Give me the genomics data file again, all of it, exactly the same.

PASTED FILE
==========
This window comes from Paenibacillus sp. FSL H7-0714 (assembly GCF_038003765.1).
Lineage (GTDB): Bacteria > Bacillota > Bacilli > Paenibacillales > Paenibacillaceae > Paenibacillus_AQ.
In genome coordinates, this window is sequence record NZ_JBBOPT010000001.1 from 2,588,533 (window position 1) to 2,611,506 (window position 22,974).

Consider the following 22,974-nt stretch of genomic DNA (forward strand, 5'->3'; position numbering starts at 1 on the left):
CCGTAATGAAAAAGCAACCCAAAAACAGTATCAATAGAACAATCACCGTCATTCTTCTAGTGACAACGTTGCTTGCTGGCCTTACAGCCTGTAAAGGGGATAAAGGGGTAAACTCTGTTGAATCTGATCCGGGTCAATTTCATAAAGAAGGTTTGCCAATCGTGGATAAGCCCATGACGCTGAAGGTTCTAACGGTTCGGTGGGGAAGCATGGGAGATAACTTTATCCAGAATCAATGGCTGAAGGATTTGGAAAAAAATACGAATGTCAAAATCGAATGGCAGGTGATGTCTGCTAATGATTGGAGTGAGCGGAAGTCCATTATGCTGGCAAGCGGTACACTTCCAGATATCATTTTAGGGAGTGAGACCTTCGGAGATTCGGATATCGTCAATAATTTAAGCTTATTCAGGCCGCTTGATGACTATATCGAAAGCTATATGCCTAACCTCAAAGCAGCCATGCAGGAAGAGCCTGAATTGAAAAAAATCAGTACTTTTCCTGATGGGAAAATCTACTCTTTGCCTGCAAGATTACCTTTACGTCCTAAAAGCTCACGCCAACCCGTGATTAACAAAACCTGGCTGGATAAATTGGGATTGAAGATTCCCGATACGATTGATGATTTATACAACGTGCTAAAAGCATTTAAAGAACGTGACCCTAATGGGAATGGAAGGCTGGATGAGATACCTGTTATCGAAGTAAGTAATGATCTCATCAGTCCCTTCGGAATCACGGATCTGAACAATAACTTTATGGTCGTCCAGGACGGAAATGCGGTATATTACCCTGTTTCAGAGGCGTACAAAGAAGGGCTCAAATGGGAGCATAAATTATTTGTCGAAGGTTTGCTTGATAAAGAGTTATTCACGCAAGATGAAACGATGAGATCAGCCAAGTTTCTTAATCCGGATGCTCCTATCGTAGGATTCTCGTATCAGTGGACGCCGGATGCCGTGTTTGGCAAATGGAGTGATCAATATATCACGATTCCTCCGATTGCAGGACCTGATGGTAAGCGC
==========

This window comes from Paenibacillus sp. FSL H7-0714 (assembly GCF_038003765.1).
Lineage (GTDB): Bacteria > Bacillota > Bacilli > Paenibacillales > Paenibacillaceae > Paenibacillus_AQ.
In genome coordinates, this window is sequence record NZ_JBBOPT010000001.1 from 2,588,533 (window position 1) to 2,611,506 (window position 22,974).

Consider the following 22,974-nt stretch of genomic DNA (forward strand, 5'->3'; position numbering starts at 1 on the left):
CCGTAATGAAAAAGCAACCCAAAAACAGTATCAATAGAACAATCACCGTCATTCTTCTAGTGACAACGTTGCTTGCTGGCCTTACAGCCTGTAAAGGGGATAAAGGGGTAAACTCTGTTGAATCTGATCCGGGTCAATTTCATAAAGAAGGTTTGCCAATCGTGGATAAGCCCATGACGCTGAAGGTTCTAACGGTTCGGTGGGGAAGCATGGGAGATAACTTTATCCAGAATCAATGGCTGAAGGATTTGGAAAAAAATACGAATGTCAAAATCGAATGGCAGGTGATGTCTGCTAATGATTGGAGTGAGCGGAAGTCCATTATGCTGGCAAGCGGTACACTTCCAGATATCATTTTAGGGAGTGAGACCTTCGGAGATTCGGATATCGTCAATAATTTAAGCTTATTCAGGCCGCTTGATGACTATATCGAAAGCTATATGCCTAACCTCAAAGCAGCCATGCAGGAAGAGCCTGAATTGAAAAAAATCAGTACTTTTCCTGATGGGAAAATCTACTCTTTGCCTGCAAGATTACCTTTACGTCCTAAAAGCTCACGCCAACCCGTGATTAACAAAACCTGGCTGGATAAATTGGGATTGAAGATTCCCGATACGATTGATGATTTATACAACGTGCTAAAAGCATTTAAAGAACGTGACCCTAATGGGAATGGAAGGCTGGATGAGATACCTGTTATCGAAGTAAGTAATGATCTCATCAGTCCCTTCGGAATCACGGATCTGAACAATAACTTTATGGTCGTCCAGGACGGAAATGCGGTATATTACCCTGTTTCAGAGGCGTACAAAGAAGGGCTCAAATGGGAGCATAAATTATTTGTCGAAGGTTTGCTTGATAAAGAGTTATTCACGCAAGATGAAACGATGAGATCAGCCAAGTTTCTTAATCCGGATGCTCCTATCGTAGGATTCTCGTATCAGTGGACGCCGGATGCCGTGTTTGGCAAATGGAGTGATCAATATATCACGATTCCTCCGATTGCAGGACCTGATGGTAAGCGC